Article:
Naxos was founded in Sicily by the Chalcidians on the Euripus.
According to Ephorus these were the earliest Greek cities to be founded in Sicily, that is, in the tenth generation after the Trojan war; for before that time men were so afraid of the bands of Tyrrhenian pirates and the savagery of the barbarians in this region that they would not so much as sail thither for trafficking; but though Theocles, the Athenian, borne out of his course by the winds to Sicily, clearly perceived both the weakness of the peoples and the excellence of the soil, yet, when he went back, he could not persuade the Athenians, and hence took as partners a considerable number of Euboean Chalcidians and some Ionians and also some Dorians (most of whom were Megarians) and made the voyage; so the Chalcidians founded Naxus, whereas the Dorians founded Megara, which in earlier times had been called Hybla.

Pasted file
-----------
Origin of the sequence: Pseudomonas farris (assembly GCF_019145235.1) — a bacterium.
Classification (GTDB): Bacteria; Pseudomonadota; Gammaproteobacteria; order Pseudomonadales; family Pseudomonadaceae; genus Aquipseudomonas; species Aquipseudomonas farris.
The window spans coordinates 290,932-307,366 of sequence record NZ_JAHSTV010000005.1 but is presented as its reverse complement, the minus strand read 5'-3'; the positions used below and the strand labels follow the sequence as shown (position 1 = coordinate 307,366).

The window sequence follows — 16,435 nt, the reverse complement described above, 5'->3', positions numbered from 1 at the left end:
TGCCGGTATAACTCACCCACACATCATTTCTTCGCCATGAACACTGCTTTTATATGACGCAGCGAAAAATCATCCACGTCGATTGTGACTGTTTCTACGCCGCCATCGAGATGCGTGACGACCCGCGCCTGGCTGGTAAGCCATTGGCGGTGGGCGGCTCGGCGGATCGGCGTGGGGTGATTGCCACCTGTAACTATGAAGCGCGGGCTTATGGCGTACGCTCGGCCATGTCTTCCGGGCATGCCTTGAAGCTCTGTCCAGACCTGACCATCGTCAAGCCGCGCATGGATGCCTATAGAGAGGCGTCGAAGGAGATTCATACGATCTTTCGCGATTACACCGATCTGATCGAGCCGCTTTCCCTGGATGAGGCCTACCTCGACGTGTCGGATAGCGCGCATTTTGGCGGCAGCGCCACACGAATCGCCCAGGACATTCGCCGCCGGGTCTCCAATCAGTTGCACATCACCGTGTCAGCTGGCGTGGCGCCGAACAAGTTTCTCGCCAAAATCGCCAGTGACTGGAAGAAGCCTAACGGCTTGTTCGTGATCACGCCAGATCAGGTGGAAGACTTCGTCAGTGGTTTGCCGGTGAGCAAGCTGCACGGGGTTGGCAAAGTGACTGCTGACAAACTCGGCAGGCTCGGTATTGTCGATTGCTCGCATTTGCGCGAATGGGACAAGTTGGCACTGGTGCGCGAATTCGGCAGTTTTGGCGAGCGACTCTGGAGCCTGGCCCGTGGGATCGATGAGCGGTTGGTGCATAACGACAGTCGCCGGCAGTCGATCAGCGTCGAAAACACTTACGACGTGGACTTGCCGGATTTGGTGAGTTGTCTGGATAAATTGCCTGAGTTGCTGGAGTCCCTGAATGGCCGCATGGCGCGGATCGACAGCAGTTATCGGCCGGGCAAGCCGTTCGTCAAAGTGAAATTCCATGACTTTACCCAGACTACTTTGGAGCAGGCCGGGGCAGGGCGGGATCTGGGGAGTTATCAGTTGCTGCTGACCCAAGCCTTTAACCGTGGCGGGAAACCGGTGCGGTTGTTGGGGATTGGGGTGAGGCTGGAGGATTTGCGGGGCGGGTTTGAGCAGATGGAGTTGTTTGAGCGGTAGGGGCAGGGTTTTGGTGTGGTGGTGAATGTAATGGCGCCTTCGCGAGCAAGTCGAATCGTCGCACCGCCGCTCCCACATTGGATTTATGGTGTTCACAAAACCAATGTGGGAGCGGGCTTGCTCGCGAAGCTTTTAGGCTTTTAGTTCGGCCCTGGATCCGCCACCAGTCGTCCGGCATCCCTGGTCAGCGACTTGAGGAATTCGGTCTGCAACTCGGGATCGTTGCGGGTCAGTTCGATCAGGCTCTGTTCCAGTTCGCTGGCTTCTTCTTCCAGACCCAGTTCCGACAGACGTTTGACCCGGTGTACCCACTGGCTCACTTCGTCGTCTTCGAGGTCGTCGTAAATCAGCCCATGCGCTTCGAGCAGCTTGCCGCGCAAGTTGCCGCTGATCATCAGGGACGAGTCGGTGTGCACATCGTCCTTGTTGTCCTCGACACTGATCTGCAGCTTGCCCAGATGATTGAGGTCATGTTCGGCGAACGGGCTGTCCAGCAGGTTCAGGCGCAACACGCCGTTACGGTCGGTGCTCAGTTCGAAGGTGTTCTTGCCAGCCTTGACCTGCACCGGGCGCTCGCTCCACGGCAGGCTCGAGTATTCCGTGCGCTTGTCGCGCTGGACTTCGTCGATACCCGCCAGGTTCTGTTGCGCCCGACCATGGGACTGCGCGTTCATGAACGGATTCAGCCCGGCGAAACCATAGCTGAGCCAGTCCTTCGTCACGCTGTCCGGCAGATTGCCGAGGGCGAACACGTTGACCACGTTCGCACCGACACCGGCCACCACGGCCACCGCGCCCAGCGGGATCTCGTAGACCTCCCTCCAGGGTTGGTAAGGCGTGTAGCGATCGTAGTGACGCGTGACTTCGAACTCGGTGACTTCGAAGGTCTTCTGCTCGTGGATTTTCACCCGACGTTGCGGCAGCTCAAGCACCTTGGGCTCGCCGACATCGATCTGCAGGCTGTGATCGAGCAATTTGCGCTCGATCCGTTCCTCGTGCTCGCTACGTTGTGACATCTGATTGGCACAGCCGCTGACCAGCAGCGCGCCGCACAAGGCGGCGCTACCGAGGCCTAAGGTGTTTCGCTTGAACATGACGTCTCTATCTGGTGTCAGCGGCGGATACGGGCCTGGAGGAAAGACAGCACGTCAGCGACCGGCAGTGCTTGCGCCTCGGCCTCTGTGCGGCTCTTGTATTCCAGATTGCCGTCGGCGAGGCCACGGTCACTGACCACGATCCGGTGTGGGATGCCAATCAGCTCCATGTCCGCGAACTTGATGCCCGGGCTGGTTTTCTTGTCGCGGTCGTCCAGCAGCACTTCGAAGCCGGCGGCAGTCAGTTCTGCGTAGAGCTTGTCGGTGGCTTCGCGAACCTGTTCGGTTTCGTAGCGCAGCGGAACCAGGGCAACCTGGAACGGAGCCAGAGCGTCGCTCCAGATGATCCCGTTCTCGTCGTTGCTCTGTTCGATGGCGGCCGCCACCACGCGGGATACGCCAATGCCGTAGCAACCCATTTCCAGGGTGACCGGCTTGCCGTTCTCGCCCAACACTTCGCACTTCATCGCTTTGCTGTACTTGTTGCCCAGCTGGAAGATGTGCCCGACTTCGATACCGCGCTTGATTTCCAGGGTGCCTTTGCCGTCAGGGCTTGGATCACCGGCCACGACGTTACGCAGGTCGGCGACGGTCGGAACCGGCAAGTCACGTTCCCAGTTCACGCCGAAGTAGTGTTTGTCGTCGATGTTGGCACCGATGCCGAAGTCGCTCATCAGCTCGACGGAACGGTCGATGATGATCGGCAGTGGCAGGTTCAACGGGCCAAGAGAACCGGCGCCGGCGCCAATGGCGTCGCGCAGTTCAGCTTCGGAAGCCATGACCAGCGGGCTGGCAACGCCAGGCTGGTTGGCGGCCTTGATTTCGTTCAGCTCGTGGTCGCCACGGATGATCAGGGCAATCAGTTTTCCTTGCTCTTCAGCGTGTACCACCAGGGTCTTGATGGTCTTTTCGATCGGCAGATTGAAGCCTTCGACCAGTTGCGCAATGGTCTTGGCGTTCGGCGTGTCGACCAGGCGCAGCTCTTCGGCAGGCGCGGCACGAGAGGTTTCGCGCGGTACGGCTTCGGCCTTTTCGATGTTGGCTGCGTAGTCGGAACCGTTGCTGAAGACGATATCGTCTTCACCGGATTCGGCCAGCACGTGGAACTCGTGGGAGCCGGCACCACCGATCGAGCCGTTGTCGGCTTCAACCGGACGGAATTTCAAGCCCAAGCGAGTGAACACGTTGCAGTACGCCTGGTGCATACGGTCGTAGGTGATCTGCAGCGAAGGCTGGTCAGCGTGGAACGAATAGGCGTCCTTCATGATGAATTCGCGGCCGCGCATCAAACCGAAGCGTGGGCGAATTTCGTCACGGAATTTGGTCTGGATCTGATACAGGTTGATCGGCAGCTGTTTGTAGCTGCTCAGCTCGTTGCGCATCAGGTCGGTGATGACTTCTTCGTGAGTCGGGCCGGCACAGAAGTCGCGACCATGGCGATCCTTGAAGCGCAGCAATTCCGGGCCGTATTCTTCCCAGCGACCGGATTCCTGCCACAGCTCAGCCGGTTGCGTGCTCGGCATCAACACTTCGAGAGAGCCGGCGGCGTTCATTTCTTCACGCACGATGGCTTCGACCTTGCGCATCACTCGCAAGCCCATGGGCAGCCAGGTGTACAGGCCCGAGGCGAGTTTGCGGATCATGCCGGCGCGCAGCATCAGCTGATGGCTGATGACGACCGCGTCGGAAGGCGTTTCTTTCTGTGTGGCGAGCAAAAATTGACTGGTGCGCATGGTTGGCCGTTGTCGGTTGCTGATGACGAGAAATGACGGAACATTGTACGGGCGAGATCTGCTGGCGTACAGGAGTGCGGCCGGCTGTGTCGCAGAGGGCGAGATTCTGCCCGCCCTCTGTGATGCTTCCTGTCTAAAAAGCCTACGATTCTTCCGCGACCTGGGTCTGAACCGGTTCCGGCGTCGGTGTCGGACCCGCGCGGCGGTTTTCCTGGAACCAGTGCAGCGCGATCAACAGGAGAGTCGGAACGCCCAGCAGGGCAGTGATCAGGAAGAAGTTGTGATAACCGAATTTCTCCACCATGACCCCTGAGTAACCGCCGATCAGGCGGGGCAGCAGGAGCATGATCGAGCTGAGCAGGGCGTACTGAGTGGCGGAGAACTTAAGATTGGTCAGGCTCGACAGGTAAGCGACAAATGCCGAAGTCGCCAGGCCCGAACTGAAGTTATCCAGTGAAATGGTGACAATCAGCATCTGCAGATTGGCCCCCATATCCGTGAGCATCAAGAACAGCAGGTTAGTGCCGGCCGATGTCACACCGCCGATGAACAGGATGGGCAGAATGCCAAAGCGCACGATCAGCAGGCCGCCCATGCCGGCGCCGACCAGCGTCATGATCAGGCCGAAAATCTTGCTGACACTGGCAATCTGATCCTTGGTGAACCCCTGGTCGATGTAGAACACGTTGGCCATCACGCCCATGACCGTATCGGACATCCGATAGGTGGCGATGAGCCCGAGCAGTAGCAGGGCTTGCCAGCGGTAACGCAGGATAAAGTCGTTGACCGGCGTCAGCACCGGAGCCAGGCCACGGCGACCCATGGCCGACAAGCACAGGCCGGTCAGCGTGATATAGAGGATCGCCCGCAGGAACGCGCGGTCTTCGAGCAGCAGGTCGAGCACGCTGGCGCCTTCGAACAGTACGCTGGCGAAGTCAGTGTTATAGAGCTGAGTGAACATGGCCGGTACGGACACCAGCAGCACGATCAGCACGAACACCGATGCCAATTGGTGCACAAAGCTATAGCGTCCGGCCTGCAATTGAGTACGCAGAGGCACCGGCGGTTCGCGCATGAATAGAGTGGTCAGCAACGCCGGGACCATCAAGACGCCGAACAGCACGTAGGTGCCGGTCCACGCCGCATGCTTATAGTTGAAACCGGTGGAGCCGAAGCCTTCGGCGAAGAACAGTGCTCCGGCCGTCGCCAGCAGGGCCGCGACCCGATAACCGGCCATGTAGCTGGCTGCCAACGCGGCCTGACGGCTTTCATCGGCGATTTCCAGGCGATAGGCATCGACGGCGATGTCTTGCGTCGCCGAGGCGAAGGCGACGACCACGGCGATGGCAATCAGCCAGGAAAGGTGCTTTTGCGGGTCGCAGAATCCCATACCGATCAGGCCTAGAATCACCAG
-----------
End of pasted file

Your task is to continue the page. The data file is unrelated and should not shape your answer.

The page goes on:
Of the Hellenes, the first to arrive were Chalcidians from Euboea with Thucles, their founder. They founded Naxos and built the altar to Apollo Archegetes, which now stands outside the town, and upon which the deputies for the games sacrifice before sailing from Sicily.
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